And yet, the teachers of America are still far from satisfied with their achievements. They are dissatisfied with the elementary curriculum, because it seems crowded by the new studies that have been added without diminishing the number of the old. They are dissatisfied with the high school curriculum because the old-style language, mathematics and science course, however suitable it may be for admission to college, does not precisely meet the needs of boys and girls who are going directly into life. They are dissatisfied with the specialized high school, because it seems lacking in some of those attributes of culture in which the old time school was strong. And they are dissatisfied with the college course, because the elective system which has taken the place of the old, prescribed course does not seem to give a strong, intellectual fiber to the weaker students who, too often, follow the path of least resistance. And they are dissatisfied because there is less intelligence, less efficiency and less helpfulness in the world than the world needs. So far from feeling concerned at this widespread discontent, we should rejoice that it exists. There is nothing so blighting to educational enthusiasm as smug satisfaction with what is or what has been; there is nothing so stimulating to educational effort as a realizing sense of present imperfections and of higher possibilities.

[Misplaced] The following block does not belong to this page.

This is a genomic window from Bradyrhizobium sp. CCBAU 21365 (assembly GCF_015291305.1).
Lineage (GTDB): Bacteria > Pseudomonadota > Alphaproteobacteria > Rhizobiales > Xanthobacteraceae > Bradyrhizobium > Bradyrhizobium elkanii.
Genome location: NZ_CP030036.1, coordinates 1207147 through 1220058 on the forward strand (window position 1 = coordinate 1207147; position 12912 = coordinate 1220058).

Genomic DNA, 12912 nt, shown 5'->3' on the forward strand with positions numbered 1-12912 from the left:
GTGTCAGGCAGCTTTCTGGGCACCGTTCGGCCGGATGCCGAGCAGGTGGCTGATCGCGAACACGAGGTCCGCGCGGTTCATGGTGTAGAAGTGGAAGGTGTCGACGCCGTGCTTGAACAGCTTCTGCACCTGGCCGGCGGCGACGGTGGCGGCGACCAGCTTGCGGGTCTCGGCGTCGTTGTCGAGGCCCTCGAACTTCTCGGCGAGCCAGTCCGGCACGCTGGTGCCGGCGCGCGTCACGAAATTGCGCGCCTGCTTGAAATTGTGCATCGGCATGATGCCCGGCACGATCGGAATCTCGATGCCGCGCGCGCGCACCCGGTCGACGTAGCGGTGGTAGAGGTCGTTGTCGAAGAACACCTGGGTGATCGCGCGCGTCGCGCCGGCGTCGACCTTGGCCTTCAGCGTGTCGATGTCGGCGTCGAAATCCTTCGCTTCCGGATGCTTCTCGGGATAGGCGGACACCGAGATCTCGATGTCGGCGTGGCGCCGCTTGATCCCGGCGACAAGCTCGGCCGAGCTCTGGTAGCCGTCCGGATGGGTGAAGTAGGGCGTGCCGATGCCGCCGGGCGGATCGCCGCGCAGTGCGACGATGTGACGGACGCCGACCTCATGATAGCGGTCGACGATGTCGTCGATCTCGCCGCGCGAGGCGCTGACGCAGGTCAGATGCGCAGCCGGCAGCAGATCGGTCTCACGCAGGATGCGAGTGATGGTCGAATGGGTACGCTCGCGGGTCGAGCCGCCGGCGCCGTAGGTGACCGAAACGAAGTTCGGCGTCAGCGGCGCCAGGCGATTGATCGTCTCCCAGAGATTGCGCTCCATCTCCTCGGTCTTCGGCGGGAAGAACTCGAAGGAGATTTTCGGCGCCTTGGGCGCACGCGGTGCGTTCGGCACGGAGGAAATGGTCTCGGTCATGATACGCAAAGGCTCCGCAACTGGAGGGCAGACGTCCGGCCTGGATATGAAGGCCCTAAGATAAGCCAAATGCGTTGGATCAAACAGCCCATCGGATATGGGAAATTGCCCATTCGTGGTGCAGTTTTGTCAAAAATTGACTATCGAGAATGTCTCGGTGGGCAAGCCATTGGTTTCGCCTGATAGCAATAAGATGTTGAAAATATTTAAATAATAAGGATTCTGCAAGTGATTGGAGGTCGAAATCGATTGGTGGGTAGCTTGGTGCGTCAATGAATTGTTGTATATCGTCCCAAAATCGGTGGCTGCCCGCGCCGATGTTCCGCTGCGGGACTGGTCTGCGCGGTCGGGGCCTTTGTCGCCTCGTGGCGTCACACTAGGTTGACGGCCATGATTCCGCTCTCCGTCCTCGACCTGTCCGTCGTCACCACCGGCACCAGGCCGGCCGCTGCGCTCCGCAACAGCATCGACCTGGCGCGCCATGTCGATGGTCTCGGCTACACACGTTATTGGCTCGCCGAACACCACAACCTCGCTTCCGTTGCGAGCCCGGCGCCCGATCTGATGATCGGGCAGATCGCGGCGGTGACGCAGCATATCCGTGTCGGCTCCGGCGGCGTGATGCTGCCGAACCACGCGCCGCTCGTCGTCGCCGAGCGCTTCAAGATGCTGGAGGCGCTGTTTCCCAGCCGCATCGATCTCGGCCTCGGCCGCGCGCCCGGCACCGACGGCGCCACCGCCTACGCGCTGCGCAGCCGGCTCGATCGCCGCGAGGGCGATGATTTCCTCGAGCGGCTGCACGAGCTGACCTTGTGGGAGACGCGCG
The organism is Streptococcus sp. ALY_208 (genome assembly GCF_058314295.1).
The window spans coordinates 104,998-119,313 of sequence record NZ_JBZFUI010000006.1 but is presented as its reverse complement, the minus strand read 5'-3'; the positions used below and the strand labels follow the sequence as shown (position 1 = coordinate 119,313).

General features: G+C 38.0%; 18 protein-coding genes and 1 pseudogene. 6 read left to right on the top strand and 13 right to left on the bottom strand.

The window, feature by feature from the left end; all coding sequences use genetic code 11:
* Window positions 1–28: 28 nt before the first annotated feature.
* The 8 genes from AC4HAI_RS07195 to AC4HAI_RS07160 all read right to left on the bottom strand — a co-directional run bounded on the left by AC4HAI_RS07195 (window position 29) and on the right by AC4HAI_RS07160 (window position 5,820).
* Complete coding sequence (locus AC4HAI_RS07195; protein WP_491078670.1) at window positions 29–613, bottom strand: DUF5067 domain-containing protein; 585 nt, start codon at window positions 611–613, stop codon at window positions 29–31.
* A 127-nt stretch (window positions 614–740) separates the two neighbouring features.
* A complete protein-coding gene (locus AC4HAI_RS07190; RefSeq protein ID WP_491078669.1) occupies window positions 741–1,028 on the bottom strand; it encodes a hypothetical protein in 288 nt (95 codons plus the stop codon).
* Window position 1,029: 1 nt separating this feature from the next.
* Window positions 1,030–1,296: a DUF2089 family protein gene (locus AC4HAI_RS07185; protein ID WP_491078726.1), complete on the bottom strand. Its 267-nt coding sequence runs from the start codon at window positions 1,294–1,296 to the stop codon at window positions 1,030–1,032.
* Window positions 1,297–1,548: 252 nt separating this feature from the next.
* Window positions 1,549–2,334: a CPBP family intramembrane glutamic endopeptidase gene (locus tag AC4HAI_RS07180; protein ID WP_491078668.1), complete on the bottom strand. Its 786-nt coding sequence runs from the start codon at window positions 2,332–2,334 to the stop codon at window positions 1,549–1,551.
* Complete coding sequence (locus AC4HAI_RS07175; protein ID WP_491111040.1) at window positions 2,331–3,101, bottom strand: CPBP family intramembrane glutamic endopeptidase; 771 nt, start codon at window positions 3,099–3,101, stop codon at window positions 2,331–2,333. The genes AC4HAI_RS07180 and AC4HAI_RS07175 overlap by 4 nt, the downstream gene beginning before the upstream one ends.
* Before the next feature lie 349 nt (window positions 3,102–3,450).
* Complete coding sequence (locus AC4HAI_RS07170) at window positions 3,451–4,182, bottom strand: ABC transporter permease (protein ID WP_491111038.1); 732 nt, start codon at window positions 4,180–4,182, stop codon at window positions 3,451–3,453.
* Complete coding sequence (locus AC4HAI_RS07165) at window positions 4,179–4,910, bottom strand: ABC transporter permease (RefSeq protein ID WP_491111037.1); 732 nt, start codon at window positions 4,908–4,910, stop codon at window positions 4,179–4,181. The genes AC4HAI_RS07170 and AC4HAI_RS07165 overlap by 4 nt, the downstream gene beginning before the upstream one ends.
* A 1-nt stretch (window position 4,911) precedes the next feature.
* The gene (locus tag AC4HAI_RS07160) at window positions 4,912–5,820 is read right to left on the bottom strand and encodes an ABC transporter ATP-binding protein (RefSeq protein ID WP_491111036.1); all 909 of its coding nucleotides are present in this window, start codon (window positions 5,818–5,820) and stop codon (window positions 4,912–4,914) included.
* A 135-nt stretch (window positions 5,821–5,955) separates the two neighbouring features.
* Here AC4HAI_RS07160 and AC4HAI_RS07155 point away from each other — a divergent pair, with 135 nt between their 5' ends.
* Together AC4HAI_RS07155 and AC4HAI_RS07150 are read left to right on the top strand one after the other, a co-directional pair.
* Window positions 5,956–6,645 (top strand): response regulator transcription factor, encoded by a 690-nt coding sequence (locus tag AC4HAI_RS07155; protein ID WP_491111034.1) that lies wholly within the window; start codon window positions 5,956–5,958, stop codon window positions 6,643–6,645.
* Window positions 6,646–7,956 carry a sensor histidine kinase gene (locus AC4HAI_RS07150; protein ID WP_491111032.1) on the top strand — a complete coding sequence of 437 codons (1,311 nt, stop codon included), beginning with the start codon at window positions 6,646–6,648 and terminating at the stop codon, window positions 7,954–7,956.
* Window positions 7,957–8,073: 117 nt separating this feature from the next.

As to the curriculum of the higher schools and colleges, the problem is really not what studies shall be inserted and what omitted, but how shall we make it possible for the student to get that culture, efficiency and power out of his studies which his development requires. This is really a question for psychology to answer. Well may we ask of our universities with their psychological laboratories and their sensitive apparatus for measuring mental reactions: Will psychology ever accomplish what phrenology once promised but has never performed—the determination of a young student's capabilities and of the line of work he ought to pursue?

As to the elementary curriculum, surely we shall not go far wrong if we apply to each study and even to each detail of each study these four questions:

1. Is this study or this exercise well within the comprehension of the child?

2. Does it help to adjust him to the material and the spiritual environment of the age and the community in which he lives?

3. Does it combine with the other studies of the curriculum to render him more efficient in conquering nature and in getting along with his fellows, and thus to realize ideals that transcend environment?